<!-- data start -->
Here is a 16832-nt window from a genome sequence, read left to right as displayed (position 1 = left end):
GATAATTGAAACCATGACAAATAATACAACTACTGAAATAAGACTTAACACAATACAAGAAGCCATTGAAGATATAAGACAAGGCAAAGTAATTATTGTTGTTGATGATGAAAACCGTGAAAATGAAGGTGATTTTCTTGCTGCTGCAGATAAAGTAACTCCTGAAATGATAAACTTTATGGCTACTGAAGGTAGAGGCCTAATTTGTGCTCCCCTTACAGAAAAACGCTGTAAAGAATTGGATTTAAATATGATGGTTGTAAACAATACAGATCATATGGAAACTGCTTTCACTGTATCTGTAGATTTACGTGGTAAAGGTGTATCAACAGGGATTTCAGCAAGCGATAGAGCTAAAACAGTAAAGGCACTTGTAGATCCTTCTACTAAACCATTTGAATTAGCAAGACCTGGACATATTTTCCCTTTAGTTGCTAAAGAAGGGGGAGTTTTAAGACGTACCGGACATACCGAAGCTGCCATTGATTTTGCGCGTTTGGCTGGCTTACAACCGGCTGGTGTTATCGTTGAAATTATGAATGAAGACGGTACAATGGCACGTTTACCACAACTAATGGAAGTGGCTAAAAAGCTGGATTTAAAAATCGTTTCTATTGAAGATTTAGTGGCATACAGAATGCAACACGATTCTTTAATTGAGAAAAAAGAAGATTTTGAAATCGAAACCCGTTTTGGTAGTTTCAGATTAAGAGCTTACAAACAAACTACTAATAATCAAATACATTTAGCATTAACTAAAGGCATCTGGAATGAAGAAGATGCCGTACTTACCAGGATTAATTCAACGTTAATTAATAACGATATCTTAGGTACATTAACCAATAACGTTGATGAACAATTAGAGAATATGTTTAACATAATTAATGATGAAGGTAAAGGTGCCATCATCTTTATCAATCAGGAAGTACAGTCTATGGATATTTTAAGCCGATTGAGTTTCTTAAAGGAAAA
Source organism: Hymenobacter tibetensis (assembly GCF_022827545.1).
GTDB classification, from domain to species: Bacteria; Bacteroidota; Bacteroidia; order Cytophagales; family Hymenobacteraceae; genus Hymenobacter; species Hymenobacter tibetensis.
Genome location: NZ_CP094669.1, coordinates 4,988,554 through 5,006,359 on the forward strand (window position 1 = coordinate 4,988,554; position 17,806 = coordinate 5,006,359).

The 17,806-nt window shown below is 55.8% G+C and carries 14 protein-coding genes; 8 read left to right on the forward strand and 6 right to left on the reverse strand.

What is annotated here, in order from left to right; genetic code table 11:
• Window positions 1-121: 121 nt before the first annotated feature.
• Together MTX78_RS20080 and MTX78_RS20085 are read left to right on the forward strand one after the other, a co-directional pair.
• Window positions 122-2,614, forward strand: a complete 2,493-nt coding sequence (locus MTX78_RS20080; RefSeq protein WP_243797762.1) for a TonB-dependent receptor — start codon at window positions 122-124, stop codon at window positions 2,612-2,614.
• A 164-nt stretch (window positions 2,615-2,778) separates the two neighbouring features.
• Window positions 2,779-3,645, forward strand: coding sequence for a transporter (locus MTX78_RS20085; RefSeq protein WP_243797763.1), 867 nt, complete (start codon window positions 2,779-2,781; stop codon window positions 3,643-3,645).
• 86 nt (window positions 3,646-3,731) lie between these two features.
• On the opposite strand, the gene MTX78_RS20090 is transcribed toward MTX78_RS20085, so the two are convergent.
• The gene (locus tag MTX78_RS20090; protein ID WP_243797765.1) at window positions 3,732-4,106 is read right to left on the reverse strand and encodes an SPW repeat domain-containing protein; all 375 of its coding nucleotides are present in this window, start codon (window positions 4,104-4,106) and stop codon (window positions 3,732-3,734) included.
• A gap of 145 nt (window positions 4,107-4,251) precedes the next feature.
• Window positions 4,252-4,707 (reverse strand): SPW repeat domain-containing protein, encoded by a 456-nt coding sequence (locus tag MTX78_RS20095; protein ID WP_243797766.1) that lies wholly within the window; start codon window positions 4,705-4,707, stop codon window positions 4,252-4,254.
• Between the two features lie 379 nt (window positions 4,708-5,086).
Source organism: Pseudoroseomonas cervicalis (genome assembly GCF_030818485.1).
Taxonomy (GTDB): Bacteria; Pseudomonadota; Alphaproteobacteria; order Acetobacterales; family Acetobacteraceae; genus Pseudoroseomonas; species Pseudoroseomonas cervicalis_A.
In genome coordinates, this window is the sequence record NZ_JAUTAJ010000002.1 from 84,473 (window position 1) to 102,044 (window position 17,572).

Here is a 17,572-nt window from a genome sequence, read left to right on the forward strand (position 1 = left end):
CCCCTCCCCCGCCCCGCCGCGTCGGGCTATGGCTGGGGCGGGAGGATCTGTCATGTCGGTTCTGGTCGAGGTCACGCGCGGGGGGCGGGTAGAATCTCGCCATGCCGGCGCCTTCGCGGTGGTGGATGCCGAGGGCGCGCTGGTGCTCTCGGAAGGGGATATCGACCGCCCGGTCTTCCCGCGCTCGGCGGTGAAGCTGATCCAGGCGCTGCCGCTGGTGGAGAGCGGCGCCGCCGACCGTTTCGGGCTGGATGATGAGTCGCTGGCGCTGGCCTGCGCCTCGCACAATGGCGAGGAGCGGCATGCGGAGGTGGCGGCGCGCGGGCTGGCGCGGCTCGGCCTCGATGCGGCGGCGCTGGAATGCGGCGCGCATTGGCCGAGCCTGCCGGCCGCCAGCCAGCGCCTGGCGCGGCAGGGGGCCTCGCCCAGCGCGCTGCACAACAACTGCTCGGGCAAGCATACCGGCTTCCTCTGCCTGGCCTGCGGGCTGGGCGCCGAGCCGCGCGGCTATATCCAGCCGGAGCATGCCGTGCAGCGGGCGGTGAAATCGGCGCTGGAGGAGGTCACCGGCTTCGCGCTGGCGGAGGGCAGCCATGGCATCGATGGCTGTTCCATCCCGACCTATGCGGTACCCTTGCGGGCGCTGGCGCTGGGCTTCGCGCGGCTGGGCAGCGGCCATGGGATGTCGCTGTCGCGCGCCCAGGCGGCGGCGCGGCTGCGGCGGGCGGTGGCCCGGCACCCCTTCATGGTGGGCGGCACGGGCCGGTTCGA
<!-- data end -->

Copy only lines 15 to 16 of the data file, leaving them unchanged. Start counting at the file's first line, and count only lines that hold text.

• The gene (locus tag MTX78_RS20090; protein ID WP_243797765.1) at window positions 3,732-4,106 is read right to left on the reverse strand and encodes an SPW repeat domain-containing protein; all 375 of its coding nucleotides are present in this window, start codon (window positions 4,104-4,106) and stop codon (window positions 3,732-3,734) included.
• A gap of 145 nt (window positions 4,107-4,251) precedes the next feature.